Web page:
Mission recruitment will be conducted in an open and public manner, including publication in the Federal Register, posting on the Commerce Department trade mission calendar (http://www.export.gov/trademissions/) and other Internet web sites, press releases to general and trade media, direct mail, broadcast fax, notices by industry trade associations and other multiplier groups, and publicity at industry meetings, symposia, conferences, and trade shows. The Commerce Department’s Office of Business Liaison and the International Trade Administration will explore and welcome outreach assistance from other interested organizations, including other U.S. Government agencies.
Recruitment for this mission will begin immediately upon approval. Applications can be completed on-line at the India Infrastructure Business Development Mission website at http://www.export.gov/IndiaMission2012 or can be obtained by contacting the U.S. Department of Commerce Office of Business Liaison (202-482-1360 or BusinessLiaison@doc.gov).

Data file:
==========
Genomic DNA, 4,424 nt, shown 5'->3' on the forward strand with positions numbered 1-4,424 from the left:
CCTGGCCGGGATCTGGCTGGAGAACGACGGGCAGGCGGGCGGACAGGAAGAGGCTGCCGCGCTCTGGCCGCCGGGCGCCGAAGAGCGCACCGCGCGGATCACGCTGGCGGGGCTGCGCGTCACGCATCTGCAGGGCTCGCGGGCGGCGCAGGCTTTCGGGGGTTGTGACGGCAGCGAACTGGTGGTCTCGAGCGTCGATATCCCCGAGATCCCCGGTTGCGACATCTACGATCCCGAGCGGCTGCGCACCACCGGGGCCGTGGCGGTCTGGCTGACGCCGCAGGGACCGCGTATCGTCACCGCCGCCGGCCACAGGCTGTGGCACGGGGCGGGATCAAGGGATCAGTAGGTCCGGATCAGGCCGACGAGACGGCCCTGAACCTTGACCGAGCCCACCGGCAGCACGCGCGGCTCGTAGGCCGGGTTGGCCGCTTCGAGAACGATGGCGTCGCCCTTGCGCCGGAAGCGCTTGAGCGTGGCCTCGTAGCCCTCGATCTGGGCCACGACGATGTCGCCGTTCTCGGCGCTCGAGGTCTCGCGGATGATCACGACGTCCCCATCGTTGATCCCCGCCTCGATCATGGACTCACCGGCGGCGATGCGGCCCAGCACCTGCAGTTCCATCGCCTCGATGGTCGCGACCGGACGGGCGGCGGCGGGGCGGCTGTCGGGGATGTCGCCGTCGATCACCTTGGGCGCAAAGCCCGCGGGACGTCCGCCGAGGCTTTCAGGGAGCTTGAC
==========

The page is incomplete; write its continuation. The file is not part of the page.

The application deadline is February 1, 2012. Completed applications should be submitted to the Office of Business Liaison. Applications received after February 1 will be considered only if space and scheduling constraints permit.
General Information and Applications:
The Office of Business Liaison
1401 Constitution Avenue NW, Room 5062
Washington, DC 20230